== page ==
After the June 2001 Ethics & Law column was published, readers’ eMail response focused on a single demand: “OK, Mr. eSchool Lawyer, you have told us that acceptable-use policies (AUPs) are unacceptable if they do not set firm rules and give clear and unambiguous notice that tells parents and students about the rules and limits and consequences for misuse of school computers and the internet. Now give us a list of unacceptable uses–behavior that every school district should prohibit in its AUP.”
Actually, three of my Top 10 Unacceptable Uses have already been discussed in previous columns. Last month’s column focused on plagiarism, and we have delved pretty deeply into other aspects of copyright violations, noting that restrictions applicable to copying term papers from library encyclopedias or stealing someone else’s “homework” are 100-percent applicable to the world wide web. Similarly, plenty of ink has been spilled on filtering software and policy proscriptions on accessing inappropriate materials. Those already should be on everyone’s list. Here’s another one that you don’t want to overlook.
The state of South Carolina passed a law this summer that requires computer technicians to report to police if they discover (while working on a customer’s computer) sexually explicit material involving children that appear to be under the age of 18 (see story, Page One). This is similar to laws that require photo shops that develop and print film to report customers who ask them to process “kiddie porn.”
School officials already are subject to laws mandating reports of suspected child abuse and other crimes. While lawyers and civil liberties advocates may argue the finer points of privacy and First Amendment law, the application of the underlying principles of these laws to school district AUPs is pretty simple: If it is against the law, it should not be happening on your schools’ computers–and that covers a lot of territory.
About the time schools were shutting down for summer break, police in Westchester County, N.Y., arrested two male high school seniors and charged them with aggravated harassment because they allegedly used a web site to list names and phone numbers of female classmates, along with descriptions of sexual activities supposedly engaged in by classmates. Students need to know that abuse of the internet is far more serious than anonymous scribblings on the walls in the boys’ toilet.
Don’t let this kind of serious misbehavior be excused by your local spare-the-rod or “boys will be boys” whine-ohs. Sexual gossip may be obnoxious, immature, and embarrassing in the locker room, but on the world wide web, it can put the victims in serious danger and it can get the perpetrators locked up.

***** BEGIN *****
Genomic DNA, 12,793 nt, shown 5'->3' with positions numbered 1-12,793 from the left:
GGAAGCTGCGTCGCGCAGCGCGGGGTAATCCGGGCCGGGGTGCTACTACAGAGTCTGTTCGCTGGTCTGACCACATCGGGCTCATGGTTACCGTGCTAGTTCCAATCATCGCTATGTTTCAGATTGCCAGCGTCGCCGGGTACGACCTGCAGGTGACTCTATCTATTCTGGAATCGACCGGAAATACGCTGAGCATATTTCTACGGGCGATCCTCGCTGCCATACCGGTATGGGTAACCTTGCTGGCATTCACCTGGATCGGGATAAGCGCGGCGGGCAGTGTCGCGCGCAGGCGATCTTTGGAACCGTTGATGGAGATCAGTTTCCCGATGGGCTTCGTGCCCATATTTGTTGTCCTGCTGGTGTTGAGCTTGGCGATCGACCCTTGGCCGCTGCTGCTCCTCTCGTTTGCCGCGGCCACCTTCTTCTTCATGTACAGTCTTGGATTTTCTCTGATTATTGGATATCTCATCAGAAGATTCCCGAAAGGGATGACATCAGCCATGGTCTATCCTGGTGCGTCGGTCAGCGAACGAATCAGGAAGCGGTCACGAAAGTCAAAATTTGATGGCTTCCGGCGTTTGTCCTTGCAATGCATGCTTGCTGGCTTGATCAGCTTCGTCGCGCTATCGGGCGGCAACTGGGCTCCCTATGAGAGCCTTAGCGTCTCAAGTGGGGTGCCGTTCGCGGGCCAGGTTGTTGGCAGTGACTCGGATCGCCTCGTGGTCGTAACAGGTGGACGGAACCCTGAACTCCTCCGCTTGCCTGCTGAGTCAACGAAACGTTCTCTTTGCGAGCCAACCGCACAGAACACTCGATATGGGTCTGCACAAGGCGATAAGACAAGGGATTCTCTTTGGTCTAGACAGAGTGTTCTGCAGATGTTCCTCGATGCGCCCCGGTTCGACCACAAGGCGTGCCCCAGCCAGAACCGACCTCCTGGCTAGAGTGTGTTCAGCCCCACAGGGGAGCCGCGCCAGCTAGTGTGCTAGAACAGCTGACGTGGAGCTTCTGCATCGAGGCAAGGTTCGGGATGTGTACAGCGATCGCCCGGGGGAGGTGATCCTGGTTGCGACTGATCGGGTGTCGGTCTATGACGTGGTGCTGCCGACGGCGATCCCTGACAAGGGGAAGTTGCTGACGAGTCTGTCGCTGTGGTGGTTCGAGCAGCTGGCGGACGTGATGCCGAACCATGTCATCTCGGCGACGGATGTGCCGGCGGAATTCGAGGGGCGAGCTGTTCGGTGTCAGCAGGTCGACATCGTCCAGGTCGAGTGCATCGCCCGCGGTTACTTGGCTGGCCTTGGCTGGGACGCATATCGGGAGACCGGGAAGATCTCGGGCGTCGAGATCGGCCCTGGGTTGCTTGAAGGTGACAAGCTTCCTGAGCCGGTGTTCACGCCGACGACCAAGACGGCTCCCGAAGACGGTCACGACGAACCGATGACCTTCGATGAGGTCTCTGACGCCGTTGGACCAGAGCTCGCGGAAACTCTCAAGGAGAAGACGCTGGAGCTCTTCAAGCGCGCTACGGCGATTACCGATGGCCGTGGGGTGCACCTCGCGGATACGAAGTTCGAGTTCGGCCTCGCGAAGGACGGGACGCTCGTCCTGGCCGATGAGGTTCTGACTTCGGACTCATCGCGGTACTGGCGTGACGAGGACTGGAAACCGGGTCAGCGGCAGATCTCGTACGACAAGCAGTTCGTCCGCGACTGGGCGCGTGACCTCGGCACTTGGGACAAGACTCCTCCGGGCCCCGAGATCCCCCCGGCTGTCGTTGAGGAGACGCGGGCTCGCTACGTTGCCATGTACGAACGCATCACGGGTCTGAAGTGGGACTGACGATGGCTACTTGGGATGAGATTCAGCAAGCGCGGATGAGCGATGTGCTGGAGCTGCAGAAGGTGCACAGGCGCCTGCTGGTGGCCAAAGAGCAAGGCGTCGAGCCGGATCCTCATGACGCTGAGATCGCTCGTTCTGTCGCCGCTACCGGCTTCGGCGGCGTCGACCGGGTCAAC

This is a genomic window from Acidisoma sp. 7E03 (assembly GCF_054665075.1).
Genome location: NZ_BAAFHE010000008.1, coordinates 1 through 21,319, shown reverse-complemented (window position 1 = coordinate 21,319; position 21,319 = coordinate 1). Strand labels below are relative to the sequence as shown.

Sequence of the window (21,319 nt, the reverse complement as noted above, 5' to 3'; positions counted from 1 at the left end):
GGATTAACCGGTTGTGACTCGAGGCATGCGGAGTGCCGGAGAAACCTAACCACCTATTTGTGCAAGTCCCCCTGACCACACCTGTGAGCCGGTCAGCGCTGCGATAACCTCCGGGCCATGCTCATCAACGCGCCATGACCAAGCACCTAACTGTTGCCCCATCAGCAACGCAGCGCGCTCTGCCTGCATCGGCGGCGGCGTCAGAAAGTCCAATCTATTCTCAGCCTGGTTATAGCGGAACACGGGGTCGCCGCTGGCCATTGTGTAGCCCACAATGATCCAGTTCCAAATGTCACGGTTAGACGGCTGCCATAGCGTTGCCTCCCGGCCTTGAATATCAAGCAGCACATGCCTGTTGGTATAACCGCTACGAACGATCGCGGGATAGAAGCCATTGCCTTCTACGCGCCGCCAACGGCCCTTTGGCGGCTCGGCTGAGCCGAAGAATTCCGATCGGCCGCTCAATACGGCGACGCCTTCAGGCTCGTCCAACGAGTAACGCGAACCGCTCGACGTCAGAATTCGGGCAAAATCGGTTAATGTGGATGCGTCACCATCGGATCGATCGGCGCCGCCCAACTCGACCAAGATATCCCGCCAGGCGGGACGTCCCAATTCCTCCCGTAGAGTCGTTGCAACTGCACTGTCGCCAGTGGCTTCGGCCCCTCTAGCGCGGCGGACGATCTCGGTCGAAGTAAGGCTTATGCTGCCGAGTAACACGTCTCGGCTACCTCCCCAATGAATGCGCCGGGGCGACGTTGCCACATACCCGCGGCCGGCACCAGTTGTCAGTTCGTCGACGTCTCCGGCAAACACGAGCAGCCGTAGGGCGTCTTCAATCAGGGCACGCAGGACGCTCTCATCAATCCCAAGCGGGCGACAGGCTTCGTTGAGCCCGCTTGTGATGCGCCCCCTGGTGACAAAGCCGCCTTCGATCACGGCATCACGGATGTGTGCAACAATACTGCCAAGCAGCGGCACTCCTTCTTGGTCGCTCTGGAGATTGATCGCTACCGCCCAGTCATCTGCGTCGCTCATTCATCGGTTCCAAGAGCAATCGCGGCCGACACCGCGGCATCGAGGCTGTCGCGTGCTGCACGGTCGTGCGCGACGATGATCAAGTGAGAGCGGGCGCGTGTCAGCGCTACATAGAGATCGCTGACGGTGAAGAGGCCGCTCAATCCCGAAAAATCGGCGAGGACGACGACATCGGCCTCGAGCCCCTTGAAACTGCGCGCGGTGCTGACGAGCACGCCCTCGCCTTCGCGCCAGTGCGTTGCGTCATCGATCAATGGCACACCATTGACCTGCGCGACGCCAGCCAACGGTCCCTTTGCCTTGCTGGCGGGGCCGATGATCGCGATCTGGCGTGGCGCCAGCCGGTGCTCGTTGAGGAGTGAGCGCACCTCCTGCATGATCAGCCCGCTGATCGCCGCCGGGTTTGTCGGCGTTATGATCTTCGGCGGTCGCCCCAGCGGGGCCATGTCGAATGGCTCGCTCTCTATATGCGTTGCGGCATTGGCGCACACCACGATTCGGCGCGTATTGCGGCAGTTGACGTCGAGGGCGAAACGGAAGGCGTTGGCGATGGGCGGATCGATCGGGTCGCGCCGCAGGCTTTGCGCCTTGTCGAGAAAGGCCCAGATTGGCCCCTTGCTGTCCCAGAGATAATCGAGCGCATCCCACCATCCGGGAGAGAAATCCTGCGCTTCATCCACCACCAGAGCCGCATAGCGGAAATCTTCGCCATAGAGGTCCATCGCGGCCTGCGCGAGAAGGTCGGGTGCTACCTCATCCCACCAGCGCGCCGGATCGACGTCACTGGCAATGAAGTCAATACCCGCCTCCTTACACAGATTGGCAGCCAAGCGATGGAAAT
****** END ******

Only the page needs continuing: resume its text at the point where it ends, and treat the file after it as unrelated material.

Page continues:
A good AUP will start with a general statement such as “School computers shall not be used to engage in any illegal act.” You may prefer something less legalistic, such as “Students and staff shall not use school computers or the internet to break the law.” Policies that attempt to educate as well as pontificate may include some examples. Several come to mind in this genre: using your eMail account to sell drugs online, using a chat room for gang meetings, sending threats to classmates, intentionally spreading computer viruses or worms, or hacking into restricted files or web sites. The last thing you need is a visit from the FBI because an attempt to compromise the security of a Defense Department computer has been traced to a PC in your web-connected computer lab.
Finally, it is not enough to prohibit unlawful acts via computer and tell students and their parents that computer privileges may be suspended for such offenses. Staff, students, parents, and all other users need to be put on notice that, in addition to in-house sanctions, serious violations of the law will be reported to civil authorities and may be prosecuted. Laws vary from state to state, but in many cases school officials are required to report criminal activity in their schools.
The bottom line on this “unacceptable use” of computers is that you want everyone to know that using the school computers to commit crimes will not be tolerated and that the consequences will match the seriousness of the offense.